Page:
Fasih Ahmed, Editor-in-Chief of Newsweek, Pakistan, tweeted: “I was covering today’s procession and was in the container when the attack happened. My car was following the container. My driver saw a burst of automatic assault gun fire come at the container from the second story of a plaza.”

Hamza, PTI-designated DJ to play PTI anthems, national songs and Sufi qawwalis during the Long March, spoke to media: “The firing was not from one place. [There were] three people, firing from two-three places. From one place, as shown in media, with a small gun. The person I saw had a big gun; he was standing on a terrace type place on a rooftop.”

On the day that shocked and grieved Pakistanis within and outside Pakistan, there were a few seconds that became a re-validation of the reason why millions of Pakistanis support Imran Khan, hailing him as one of the most courageous and fearless leaders of modern times. After being shot in the leg and bleeding, Khan stood up and walked to the door of the container [the modified vehicle used for the march]. There he stood, waving to his supporters present in Wazirabad and across Pakistan and wherever they were watching him from. Khan smiled, waved, raised his fist in the air, and walked out of the container unaided. Loud happy slogans followed his every move.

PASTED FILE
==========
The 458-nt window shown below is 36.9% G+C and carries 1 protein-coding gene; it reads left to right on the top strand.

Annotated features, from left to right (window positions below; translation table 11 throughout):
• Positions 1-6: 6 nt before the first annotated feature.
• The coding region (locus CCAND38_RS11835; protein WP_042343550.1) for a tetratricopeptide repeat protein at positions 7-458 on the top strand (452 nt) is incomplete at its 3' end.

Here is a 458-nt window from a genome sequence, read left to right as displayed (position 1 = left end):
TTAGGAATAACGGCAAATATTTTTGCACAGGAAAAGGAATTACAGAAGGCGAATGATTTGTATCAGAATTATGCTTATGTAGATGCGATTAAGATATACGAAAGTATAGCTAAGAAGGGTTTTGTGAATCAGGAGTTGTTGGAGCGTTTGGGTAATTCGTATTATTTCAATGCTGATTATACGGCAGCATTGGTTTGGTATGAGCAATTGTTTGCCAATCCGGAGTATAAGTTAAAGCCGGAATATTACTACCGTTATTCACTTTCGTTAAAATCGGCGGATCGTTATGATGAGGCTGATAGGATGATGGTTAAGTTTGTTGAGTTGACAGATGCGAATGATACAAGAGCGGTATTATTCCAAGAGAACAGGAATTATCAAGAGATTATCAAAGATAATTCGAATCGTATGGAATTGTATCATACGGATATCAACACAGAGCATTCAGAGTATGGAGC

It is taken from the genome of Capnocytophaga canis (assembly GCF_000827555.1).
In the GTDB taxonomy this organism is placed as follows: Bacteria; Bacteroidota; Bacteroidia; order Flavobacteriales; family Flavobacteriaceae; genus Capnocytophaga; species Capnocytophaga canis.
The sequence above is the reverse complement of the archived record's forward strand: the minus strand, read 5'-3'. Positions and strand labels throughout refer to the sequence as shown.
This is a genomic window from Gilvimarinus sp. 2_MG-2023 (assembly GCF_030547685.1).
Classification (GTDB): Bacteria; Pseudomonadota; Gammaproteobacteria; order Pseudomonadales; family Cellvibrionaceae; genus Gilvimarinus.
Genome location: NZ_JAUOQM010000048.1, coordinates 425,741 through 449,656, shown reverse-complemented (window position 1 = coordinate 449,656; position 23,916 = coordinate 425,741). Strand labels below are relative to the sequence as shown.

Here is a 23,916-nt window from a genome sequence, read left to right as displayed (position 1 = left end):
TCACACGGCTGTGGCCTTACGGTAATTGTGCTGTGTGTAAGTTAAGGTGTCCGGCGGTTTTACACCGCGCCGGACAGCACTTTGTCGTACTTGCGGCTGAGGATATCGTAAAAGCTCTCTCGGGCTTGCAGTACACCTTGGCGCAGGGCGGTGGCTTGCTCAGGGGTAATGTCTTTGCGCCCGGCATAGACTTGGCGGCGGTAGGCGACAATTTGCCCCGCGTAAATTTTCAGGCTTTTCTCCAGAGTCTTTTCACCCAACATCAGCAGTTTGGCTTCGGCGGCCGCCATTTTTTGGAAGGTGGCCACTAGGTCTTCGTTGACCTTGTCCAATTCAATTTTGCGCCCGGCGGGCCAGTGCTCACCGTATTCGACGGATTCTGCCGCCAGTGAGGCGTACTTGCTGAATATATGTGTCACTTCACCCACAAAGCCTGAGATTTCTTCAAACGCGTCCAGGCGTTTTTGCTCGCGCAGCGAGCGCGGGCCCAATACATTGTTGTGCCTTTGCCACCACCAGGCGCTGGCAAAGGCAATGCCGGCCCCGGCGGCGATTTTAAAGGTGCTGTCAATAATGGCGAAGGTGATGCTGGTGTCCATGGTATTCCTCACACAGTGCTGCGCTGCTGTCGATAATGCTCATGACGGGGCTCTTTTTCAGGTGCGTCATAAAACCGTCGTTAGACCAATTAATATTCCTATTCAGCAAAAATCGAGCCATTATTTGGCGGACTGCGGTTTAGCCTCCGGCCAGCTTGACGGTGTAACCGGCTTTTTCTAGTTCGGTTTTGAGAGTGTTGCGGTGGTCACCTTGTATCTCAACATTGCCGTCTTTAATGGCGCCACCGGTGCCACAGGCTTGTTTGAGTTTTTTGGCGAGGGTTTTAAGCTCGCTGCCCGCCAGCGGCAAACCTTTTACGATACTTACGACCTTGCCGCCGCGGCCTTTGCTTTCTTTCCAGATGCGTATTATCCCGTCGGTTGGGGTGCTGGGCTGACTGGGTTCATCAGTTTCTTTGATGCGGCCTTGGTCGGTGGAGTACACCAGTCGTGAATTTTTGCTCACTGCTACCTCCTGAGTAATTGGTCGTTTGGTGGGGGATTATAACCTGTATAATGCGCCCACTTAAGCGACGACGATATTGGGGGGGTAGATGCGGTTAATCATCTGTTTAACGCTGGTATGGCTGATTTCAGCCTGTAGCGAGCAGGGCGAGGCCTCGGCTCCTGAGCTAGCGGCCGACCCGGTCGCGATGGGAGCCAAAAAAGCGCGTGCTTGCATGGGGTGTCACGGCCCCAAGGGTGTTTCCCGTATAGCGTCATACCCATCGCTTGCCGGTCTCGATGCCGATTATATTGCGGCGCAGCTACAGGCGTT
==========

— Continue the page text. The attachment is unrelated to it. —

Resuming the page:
At the time when his words uttered in justified anger could have unleashed a state of turmoil in Pakistan, Khan remained calm, composed, dignified. Slightly limping, Khan kept his head high. Pain of his wounds was visible as he flinched, wordlessly. “Ya Allah” echoed as Imran Khan was seen leaving the container to travel to Lahore’s Shaukat Khanum Memorial Hospital for his treatment.

Dawn’s November 4 editorial states: “It is as much the nation’s good fortune as it is Mr Khan’s that the dastardly attempt on his life failed. He has, according to initial reports, sustained a bullet injury. Thankfully, being extraordinarily physically fit and active for his age it appears that he will pull through just fine.”

UK’s Sky News reported: “The former prime minister gave an interview to Sky News two hours before he was shot in which he said he was hopeful there would not be violence during his march across the country.”

Responding to Sky News’ Cordelia Lynch’s question “Does it worry you, the prospect of violence?” Khan said: “I’ve been on the road for six months now. What I’ve seen, I’m confident that I’ll be able to direct it through elections and bring about a change. The other possibility is you would not want it to go in the other way.”